The Lodge was built in 1894 by Bernardston builder Gardner James Oakes (b. 29 September 1840 Guilford, VT – d. 16 May 1912 Springfield hospital; bu. Center Cemetery, Bernardston). He built houses and barns in Bernardston and other Franklin County towns. Oakes built Riverside Hall in Riverside and with his son Lyman, the tower on the Bernardston Town Hall.
The Lodge, often called Stillwell House, was built in the decade when buildings at Moody’s schools were being built and large country homes like the Schell Chateau in Northfield were being constructed. The history GHC members have pieced together shows that the land on Main Road, Gill, probably belonged to John L.S. Moore, who bought it from a Severance, and farmed on the flat land as did the Stoughtons and the Eddys.
John L. S. Moore (John Lorenzo Shepherdson). Born 1840 – 1907. Buried in North Cemetery. Married Gill, 9 March 1869: Eunice Lucretia (Stoughton). [One source notes that she was 16 years older than John.] She was the daughter of Ira and Urania (Richards) Stoughton. John lived and farmed on Main Road between current Munn’s Ferry Road and the Stone Lodge. (His son: William Jarvis Moore (1836-1905), North Cemetery. Married: Eliza (1844-1899).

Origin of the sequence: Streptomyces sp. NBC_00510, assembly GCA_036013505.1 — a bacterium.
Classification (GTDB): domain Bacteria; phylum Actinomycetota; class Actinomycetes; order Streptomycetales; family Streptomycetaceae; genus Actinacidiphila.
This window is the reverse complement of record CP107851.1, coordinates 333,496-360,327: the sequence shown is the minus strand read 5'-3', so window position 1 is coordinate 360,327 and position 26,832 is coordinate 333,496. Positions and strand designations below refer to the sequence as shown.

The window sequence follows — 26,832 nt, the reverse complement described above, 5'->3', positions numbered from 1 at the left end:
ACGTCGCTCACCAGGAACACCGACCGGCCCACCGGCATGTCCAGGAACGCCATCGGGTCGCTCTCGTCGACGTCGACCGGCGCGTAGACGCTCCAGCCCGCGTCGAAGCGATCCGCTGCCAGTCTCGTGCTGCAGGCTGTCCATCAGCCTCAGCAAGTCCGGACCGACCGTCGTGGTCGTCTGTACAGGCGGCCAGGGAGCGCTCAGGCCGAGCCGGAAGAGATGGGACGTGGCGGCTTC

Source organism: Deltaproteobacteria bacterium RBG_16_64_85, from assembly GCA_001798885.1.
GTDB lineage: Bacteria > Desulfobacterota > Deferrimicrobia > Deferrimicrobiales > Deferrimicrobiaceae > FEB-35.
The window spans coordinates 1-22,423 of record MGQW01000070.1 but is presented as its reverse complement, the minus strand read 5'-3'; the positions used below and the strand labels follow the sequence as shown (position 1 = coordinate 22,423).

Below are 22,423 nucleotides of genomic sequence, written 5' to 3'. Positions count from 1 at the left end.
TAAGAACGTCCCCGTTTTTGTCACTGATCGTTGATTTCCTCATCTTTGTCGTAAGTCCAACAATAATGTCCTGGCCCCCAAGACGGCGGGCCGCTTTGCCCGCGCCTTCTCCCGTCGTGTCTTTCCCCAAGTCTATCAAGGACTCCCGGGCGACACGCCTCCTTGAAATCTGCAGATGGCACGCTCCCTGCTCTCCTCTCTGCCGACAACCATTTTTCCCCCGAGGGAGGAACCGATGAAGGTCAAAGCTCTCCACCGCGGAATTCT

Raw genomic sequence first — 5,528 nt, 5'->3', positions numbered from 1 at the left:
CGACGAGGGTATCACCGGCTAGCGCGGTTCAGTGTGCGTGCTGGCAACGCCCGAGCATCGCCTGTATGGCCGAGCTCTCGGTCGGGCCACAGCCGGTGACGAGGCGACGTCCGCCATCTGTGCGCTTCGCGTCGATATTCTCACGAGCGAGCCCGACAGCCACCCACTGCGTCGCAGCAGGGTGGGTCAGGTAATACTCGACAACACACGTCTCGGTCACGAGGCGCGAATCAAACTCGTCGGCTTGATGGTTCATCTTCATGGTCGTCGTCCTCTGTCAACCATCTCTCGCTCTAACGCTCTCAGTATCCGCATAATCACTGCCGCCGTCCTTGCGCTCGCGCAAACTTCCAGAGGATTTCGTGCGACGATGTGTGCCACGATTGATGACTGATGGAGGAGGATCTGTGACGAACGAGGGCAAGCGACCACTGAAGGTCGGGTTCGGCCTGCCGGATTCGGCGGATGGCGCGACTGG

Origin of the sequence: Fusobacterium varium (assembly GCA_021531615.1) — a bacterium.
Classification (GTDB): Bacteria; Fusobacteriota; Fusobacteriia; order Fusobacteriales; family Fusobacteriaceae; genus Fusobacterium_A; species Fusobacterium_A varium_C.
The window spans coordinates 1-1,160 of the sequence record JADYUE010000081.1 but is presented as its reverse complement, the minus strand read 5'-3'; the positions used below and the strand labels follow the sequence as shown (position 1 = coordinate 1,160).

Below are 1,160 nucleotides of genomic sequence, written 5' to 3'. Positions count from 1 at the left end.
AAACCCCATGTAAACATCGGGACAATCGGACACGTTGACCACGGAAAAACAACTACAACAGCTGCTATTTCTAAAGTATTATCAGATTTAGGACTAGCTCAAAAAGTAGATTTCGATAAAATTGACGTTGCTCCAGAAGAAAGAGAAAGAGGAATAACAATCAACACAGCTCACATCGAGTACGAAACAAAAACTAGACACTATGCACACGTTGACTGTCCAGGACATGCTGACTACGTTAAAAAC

Moore sold land to Charles Stillwell who appears to have commissioned the building of the Stone Lodge that “presented a grand appearance” overlooking the Connecticut River Valley. The Stillwell family was long established in Brooklyn, New York, and had an avenue to Coney Island named for ancestral settlers. The family business of Stillwell and Gladding was located on Staten Island. Like other affluent people, the Stillwells followed the tradition of having a large country home.
Marcia (Stantual) Gladding, daughter of Thomas Stantial, died at age 76 on 29 February 1896 of old age according to Gill Town Records. Her husband Benjamin Gladding Jr. died in Gill at age 85 in 1901 and was the son of Benjamin Gladding Sr. Their daughter Elizabeth married Charles Stillwell. Charles Stillwell (1844-1903) married Elizabeth M. Gladding (1844-1916), daughter of Benjamin F. Gladding, Gill contractor. The Stillwell connection to the Gladding family in Gill and Howard’s marriage to a young woman of Gill made a strong Gill connection.